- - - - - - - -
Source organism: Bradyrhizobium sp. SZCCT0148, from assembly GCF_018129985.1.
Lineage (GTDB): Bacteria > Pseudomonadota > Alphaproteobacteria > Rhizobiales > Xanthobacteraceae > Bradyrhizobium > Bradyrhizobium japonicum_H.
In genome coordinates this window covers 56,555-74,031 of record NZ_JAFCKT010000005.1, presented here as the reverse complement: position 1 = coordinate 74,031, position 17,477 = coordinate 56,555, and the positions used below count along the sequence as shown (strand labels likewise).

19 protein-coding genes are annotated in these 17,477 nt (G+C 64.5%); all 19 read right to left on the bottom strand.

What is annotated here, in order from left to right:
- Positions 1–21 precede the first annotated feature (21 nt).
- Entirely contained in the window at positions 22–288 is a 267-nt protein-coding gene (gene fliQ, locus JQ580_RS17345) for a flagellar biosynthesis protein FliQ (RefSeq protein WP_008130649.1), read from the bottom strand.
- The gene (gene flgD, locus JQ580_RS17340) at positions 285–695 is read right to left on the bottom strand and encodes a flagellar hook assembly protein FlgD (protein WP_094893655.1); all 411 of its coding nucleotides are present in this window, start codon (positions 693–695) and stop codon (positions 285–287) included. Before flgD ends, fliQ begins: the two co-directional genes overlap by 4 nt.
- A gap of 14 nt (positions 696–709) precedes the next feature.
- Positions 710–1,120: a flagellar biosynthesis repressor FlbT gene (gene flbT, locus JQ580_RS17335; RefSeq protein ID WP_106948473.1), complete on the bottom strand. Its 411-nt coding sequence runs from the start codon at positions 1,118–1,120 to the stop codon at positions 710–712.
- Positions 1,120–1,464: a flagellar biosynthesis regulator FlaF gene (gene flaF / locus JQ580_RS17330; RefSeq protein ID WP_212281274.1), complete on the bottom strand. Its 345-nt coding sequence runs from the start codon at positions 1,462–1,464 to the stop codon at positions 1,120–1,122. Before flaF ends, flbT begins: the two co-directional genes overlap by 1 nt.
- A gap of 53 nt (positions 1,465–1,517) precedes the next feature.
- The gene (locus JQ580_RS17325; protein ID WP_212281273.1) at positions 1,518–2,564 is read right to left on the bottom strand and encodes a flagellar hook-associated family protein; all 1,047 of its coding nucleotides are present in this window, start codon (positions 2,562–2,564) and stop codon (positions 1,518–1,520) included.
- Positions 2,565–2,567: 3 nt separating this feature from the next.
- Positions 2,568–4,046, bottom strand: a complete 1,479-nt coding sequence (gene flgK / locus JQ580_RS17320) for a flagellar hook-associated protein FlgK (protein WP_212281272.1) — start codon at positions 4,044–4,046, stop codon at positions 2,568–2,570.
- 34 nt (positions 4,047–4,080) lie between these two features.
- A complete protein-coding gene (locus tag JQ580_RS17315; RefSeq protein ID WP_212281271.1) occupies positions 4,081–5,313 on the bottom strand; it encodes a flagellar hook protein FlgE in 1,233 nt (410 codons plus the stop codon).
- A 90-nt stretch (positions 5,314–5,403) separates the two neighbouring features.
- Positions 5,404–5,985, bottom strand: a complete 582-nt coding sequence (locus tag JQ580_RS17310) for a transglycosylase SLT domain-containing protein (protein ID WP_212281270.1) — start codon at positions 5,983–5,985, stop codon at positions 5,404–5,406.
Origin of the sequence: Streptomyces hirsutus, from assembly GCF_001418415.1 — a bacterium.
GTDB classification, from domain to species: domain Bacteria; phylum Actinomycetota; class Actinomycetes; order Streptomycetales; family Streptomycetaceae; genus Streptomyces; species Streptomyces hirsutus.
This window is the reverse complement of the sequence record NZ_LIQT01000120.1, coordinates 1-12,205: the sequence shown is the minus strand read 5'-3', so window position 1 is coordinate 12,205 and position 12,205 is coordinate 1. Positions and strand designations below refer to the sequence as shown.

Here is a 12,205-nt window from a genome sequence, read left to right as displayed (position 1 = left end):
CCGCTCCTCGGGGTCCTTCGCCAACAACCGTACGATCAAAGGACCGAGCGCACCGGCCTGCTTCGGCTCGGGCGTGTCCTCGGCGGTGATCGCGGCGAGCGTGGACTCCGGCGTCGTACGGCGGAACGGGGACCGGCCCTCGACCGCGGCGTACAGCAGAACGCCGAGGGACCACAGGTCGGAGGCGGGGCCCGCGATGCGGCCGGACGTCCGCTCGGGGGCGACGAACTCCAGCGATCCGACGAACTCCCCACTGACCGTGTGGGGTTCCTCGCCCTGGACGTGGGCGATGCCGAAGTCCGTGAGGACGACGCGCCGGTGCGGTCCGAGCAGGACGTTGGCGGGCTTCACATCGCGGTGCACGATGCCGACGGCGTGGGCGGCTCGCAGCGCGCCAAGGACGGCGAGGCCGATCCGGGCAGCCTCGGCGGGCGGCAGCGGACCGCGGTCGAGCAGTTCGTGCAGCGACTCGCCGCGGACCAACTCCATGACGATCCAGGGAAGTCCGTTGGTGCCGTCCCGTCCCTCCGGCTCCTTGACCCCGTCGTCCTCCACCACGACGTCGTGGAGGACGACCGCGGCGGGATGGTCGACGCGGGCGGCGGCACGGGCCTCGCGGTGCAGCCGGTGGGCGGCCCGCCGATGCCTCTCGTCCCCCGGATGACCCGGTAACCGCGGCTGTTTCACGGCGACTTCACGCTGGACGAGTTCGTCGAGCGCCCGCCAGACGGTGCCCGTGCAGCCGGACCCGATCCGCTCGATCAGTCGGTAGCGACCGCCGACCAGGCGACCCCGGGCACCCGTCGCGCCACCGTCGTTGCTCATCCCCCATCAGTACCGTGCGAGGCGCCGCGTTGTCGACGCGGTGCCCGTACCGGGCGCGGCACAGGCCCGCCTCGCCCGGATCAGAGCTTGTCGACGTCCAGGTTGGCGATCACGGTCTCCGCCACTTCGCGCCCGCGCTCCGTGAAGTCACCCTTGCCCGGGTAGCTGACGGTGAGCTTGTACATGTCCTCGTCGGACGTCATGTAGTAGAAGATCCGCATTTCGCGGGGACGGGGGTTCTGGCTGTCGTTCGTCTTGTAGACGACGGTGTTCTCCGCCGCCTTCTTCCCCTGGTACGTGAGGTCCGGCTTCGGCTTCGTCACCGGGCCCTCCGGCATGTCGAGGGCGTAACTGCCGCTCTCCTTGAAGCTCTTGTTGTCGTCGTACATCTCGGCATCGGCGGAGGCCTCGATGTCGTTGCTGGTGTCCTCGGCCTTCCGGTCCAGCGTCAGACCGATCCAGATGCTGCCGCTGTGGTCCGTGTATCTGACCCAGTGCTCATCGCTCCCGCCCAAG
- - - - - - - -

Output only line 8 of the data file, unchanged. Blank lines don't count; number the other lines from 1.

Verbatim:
- The gene (gene flgD, locus JQ580_RS17340) at positions 285–695 is read right to left on the bottom strand and encodes a flagellar hook assembly protein FlgD (protein WP_094893655.1); all 411 of its coding nucleotides are present in this window, start codon (positions 693–695) and stop codon (positions 285–287) included. Before flgD ends, fliQ begins: the two co-directional genes overlap by 4 nt.